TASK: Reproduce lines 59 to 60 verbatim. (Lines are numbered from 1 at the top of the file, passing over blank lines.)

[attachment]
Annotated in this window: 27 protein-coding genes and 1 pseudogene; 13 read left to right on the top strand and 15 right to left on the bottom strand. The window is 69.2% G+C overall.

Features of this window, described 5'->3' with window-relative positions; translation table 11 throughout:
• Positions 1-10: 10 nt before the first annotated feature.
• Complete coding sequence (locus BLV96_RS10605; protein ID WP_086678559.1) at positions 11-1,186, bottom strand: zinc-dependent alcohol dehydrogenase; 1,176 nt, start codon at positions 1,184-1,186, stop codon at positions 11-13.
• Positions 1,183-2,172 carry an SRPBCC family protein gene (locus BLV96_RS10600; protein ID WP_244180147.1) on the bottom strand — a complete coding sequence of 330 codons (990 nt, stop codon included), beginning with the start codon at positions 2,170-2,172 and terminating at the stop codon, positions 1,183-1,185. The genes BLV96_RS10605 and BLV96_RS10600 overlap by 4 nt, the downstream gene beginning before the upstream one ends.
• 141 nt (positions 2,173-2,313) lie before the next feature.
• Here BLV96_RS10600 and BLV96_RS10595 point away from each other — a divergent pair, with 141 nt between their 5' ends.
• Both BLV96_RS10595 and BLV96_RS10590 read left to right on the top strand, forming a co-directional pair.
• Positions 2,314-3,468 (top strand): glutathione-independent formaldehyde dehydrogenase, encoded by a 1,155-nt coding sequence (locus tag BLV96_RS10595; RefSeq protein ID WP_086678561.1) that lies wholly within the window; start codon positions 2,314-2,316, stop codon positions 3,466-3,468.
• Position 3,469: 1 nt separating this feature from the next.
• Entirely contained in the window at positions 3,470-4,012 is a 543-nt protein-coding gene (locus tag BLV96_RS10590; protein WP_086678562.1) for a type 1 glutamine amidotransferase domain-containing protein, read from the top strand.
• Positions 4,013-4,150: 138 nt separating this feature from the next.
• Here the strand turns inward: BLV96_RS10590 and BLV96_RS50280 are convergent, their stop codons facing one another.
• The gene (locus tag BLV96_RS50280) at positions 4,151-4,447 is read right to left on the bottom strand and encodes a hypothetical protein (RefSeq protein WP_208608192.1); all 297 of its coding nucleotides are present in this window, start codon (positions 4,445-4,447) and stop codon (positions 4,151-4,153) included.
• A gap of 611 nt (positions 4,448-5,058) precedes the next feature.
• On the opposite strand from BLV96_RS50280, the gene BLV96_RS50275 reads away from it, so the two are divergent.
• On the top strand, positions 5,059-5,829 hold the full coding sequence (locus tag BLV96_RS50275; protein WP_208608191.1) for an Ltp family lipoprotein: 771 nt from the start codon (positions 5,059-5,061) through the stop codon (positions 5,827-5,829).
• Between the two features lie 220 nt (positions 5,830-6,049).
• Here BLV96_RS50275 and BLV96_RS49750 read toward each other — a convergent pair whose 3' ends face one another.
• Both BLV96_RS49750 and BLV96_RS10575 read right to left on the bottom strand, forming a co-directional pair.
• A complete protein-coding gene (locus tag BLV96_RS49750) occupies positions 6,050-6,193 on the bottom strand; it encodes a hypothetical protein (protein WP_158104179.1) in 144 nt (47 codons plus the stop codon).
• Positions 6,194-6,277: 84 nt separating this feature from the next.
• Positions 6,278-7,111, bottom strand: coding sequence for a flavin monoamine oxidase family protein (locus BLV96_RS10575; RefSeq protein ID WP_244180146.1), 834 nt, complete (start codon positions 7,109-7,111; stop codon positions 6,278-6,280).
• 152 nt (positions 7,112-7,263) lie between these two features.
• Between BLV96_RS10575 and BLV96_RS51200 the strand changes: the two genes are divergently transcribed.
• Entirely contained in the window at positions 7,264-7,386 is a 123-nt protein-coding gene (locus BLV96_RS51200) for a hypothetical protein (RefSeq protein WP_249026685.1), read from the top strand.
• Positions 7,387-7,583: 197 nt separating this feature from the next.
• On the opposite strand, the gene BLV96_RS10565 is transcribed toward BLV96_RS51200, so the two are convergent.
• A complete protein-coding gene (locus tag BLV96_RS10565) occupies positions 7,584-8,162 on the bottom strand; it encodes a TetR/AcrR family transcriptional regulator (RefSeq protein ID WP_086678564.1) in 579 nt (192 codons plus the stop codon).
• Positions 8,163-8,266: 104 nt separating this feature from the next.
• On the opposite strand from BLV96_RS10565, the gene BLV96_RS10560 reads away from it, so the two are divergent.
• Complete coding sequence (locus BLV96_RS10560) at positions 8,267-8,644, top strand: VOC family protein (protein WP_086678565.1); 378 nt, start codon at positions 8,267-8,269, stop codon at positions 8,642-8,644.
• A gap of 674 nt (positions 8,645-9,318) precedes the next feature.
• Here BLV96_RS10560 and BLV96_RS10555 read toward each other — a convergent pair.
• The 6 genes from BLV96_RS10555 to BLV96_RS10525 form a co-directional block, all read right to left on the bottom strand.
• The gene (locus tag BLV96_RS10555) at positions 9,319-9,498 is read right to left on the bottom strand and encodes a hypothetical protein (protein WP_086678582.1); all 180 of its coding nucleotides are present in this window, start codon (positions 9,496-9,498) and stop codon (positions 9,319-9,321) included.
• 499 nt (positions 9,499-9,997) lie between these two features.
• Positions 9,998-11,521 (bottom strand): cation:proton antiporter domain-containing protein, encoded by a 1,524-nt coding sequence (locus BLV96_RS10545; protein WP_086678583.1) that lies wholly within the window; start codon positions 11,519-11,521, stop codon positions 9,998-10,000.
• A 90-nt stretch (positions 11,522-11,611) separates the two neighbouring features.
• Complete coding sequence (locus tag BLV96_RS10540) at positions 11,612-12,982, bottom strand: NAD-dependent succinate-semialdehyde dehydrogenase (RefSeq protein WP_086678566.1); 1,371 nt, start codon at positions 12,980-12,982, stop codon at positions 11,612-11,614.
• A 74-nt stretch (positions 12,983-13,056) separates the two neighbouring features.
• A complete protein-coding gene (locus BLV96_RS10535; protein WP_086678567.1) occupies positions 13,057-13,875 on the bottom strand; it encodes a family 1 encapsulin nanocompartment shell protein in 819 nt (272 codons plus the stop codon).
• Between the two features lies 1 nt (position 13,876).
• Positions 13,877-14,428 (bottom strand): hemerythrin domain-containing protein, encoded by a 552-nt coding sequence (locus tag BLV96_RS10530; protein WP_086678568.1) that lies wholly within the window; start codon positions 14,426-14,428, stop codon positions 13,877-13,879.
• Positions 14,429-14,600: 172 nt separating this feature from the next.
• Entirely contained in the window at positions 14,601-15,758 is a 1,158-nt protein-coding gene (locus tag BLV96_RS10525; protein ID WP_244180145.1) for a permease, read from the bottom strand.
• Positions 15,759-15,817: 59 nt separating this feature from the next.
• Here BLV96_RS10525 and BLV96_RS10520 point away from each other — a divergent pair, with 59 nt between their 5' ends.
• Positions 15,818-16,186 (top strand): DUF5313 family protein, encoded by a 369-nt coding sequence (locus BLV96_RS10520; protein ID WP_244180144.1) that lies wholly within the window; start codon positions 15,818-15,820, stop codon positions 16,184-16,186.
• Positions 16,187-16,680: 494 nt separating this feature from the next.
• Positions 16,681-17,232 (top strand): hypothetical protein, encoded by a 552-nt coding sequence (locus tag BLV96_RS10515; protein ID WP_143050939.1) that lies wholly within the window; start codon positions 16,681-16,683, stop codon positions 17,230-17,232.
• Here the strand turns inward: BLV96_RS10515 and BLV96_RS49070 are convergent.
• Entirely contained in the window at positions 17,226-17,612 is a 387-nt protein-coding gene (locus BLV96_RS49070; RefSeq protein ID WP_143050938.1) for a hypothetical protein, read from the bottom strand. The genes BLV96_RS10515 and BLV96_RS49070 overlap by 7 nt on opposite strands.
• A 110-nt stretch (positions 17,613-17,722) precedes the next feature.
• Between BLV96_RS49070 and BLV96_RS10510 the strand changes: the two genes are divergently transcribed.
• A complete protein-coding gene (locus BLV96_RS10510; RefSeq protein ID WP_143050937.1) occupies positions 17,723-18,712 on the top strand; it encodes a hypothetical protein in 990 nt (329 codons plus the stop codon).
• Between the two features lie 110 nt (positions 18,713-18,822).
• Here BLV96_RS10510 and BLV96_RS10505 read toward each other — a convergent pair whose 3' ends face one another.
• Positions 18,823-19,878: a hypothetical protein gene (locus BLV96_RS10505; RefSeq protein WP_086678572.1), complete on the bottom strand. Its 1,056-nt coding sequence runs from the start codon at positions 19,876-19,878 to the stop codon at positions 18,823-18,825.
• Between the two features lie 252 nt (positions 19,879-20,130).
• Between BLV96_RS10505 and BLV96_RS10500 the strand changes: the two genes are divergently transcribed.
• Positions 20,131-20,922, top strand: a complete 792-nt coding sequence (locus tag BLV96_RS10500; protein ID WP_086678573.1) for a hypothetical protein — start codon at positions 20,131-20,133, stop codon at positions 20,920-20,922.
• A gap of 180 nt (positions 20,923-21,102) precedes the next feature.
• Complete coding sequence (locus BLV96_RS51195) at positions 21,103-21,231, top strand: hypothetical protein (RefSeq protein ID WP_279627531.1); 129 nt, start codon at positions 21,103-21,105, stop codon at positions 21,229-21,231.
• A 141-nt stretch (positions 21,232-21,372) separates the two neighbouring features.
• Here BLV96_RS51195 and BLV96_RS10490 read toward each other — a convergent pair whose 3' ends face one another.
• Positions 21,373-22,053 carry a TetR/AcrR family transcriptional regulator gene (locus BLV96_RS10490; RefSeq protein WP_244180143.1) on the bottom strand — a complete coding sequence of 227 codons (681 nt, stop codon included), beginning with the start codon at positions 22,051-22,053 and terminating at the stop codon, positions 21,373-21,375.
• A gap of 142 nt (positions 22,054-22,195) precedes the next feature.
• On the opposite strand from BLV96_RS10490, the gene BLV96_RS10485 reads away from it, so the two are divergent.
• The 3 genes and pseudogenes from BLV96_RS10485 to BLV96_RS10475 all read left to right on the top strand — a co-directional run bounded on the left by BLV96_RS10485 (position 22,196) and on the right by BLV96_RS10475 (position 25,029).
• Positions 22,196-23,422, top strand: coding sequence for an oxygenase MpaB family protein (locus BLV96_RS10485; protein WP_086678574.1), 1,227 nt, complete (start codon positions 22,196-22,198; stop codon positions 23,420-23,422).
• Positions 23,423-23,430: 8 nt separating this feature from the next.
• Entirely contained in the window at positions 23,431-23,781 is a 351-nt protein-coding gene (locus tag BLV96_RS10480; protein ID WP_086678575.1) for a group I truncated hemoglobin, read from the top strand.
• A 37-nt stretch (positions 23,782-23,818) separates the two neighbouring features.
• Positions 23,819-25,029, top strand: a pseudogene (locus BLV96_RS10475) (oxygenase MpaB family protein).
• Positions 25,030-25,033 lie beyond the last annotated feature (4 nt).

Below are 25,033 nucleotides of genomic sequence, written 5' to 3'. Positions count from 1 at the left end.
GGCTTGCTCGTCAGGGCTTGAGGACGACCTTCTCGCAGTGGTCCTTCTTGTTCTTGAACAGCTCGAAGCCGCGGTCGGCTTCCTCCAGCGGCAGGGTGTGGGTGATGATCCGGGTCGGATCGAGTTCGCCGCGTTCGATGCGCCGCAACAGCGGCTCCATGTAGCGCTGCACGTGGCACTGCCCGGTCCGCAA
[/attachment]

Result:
• Positions 18,823-19,878: a hypothetical protein gene (locus BLV96_RS10505; RefSeq protein WP_086678572.1), complete on the bottom strand. Its 1,056-nt coding sequence runs from the start codon at positions 19,876-19,878 to the stop codon at positions 18,823-18,825.
• Between the two features lie 252 nt (positions 19,879-20,130).